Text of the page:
The LIME explanations of inter-species interactions exhibited a statistically significant correlation with their corresponding inter-species interaction parameters from a previously parameterized gLV model of this system (Clark et al., 2021; Figure 3—figure supplement 7a). The sign of the interaction was consistent in 80% of the interactions with substantial magnitude (>0.05 in both the LIME explanations and gLV parameters) (Figure 3—figure supplement 7b). This consistency with previous observations suggests that the LSTM model was able to capture similar broad trends in inter-species relationships as gLV (interpreted through the average LIME explanation across all observed communities). The LSTM model captured more nuanced context-specific behaviors (interpreted as the LIME explanation for one specific community context) than the mathematically restricted gLV model, which substantially improved the predictive capability of the LSTM model. These results demonstrate that the LSTM framework is useful for developing high accuracy predictive models for the design of precise community-level metabolite profiles. Our approach also preserves the ability to decipher different types of interactions in the LSTM model that are explicitly encoded in less accurate and flexible ecological models such as gLV.

Sensitivity of LSTM model prediction accuracy highlights poorly understood species and pairwise interactions

Identification of species that limit prediction performance could guide selection of informative experiments to deepen our understanding of the behaviors of poorly predicted communities. Therefore, we evaluated the sensitivity of the LSTM model (model M2) prediction accuracy to species presence/absence and the amount of training data. High sensitivity of model prediction performance to the number of training communities indicates that collection of additional experimental data would continue to improve the model. Additionally, identifying poorly understood communities will guide machine learning-informed planning of experiments. To evaluate the model’s sensitivity to the size of the training dataset, we computed the hold-out prediction performance (R2) as a function of the size of the training set by sub-sampling the data (Figure 4a). We used 20-fold cross-validation to predict metabolite concentrations and species abundance. Our results show that the ability to improve prediction accuracy as a function of the size of the training data set was limited by the variance in individual species abundance in the training set (Figure 4—figure supplement 1). For instance, certain species with low variance (e.g. FP, EL, DP, RI) in abundance in the training set displayed low sensitivity to the amount of training data and were poorly predicted by the model. The high sensitivity of specific metabolites (e.g. lactate) and species (e.g. AC, BH) to the amount of training data indicates that further data collection would likely improve the model’s prediction performance.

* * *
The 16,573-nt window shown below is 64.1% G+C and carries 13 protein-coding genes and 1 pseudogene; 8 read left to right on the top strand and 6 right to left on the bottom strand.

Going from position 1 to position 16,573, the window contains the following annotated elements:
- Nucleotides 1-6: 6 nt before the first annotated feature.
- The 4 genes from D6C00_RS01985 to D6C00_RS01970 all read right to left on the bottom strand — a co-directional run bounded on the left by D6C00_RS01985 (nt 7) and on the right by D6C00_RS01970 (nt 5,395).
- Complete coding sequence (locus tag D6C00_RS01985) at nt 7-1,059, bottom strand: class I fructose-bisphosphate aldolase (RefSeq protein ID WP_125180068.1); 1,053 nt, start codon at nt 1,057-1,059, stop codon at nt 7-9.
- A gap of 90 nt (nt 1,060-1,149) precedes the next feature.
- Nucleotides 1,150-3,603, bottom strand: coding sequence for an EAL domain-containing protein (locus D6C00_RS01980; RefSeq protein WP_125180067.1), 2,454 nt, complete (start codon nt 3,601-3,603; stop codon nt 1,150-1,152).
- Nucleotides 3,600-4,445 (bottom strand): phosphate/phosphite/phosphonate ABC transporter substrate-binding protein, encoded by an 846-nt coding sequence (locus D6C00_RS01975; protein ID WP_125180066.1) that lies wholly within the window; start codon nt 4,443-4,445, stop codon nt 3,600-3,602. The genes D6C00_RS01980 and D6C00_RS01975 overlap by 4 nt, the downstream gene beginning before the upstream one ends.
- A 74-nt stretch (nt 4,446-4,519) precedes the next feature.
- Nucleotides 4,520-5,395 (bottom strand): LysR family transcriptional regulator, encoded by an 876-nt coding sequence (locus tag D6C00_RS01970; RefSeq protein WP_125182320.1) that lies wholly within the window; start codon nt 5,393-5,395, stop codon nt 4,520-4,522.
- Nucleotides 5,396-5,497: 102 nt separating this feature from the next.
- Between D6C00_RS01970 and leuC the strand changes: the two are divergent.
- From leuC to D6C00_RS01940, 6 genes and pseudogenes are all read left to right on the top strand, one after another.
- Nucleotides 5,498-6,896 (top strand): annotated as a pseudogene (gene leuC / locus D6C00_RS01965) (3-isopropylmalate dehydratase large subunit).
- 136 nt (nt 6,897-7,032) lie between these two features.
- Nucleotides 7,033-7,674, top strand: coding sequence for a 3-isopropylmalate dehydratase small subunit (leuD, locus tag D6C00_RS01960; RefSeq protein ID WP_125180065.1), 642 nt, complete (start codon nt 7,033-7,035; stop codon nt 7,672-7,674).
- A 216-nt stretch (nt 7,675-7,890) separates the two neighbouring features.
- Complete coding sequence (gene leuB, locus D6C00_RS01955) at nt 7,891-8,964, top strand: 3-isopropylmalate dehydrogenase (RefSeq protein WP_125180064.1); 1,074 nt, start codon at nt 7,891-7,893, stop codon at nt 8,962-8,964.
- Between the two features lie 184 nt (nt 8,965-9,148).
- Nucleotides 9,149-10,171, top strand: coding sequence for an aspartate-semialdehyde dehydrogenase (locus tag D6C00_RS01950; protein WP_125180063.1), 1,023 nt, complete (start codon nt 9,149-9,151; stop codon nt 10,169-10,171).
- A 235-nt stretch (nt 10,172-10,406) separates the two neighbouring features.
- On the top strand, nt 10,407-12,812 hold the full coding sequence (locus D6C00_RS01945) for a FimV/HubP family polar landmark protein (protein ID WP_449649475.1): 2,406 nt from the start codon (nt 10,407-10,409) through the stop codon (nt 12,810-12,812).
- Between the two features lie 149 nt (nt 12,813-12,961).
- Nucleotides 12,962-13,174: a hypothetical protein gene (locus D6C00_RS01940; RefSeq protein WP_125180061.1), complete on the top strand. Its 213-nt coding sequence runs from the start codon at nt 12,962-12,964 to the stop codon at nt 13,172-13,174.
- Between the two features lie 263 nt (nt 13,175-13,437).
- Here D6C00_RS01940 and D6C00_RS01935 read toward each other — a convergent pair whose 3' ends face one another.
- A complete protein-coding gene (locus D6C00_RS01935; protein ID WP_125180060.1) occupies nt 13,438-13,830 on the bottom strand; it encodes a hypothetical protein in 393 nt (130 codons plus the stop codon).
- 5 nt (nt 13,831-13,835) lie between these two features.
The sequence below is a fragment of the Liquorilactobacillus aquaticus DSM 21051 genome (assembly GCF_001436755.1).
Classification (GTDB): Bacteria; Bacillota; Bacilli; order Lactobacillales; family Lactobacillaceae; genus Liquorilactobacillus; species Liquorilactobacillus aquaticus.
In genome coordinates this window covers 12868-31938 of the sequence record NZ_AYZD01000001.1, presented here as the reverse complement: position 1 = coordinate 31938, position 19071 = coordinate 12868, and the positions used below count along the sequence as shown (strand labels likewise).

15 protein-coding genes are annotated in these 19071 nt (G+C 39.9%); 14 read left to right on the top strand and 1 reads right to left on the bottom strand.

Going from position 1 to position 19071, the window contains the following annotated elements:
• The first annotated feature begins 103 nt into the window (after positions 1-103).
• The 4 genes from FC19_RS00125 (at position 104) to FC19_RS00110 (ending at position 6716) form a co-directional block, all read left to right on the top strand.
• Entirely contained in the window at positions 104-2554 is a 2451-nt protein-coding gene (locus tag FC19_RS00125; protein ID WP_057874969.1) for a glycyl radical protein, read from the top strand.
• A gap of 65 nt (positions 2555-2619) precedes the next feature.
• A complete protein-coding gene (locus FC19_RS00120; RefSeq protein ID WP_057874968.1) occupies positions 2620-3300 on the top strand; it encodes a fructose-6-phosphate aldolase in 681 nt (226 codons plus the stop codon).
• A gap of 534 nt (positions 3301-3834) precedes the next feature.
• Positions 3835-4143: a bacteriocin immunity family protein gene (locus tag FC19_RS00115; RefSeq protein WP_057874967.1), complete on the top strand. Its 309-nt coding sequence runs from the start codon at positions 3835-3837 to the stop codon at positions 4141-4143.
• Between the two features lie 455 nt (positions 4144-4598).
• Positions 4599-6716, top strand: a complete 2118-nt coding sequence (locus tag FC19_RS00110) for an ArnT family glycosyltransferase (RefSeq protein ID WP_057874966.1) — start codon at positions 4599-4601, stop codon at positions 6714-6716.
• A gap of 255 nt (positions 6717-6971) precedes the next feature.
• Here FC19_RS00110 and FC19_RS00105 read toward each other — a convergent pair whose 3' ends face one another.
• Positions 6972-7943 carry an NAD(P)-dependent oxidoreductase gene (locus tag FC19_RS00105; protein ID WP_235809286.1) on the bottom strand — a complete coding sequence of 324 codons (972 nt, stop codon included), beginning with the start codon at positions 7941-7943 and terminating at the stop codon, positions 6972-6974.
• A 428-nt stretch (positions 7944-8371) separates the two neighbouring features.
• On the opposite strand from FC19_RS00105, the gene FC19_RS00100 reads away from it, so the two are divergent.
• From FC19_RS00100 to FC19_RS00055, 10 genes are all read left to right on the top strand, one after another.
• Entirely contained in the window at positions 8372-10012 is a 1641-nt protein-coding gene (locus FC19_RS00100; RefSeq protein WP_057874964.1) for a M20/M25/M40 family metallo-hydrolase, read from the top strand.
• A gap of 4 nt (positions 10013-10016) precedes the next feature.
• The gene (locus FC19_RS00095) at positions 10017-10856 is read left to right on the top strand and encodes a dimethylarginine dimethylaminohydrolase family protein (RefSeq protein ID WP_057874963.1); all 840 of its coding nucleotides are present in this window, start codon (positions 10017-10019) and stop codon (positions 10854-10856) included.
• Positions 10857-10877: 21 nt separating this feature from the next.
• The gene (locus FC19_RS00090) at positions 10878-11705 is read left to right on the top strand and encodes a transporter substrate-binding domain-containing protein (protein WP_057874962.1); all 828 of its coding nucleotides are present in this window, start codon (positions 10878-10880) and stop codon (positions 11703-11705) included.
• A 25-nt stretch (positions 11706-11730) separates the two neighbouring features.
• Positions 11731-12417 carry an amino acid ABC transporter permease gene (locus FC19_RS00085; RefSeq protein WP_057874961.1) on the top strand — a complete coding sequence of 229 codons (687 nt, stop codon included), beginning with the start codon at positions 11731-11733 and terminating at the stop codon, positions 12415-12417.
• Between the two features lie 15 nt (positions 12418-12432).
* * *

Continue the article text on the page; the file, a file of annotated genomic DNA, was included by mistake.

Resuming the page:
Figure 4 with 1 supplement see all
Hold-out prediction performance on sub-communities provides information about poorly understood species and interactions between species.

(a) Sensitivity of metabolite prediction performance (R2) to the amount of training data. Training datasets were randomly subsampled 30 times using 50–100% of the total dataset in increments of 10%. Each subsampled training set was subject to 20-fold cross-validation to assess prediction performance. Lineplot of the mean prediction performance over the 30 trials for each percentage of the data. Error bars denote 1 s.d. from the mean. (b) Schematic scatter plot representing how communities containing species A and B define a poorly predicted subsample of the full sample set (c) Heatmap of prediction performance (R2) of acetate for each subset of communities containing a given species (diagonal elements) or pair of species (off-diagonal elements). (d) Heatmap of prediction performance for acetate, butyrate, lactate, and succinate. A sample subset containing a given species or pair of species included all communities in which the species were initially present. Predictions for each community were determined using 20-fold cross validation so that for each model the predicted samples were excluded from the training samples. N and p-values are reported in Supplementary file 1.

To determine how pairwise combinations of species impacted model prediction performance, we used 20-fold cross-validation to evaluate the prediction performance (R2) on subsets of the total dataset, where subsets were selected based on the presence of individual species or pairs of species (Figure 4b). Using this approach, we identified individual species and species pairs that had the greatest impact on the prediction performance of metabolite concentrations. Sample subsets with poor prediction performance highlight individual species and species pairs whose presence reduced the model’s ability to accurately predict metabolite concentrations. Although the subsets were smaller than the total data set (n=761), calculation of prediction performance was not limited by small sample sizes, where the number of communities in each subset ranged from n=77 to n=478.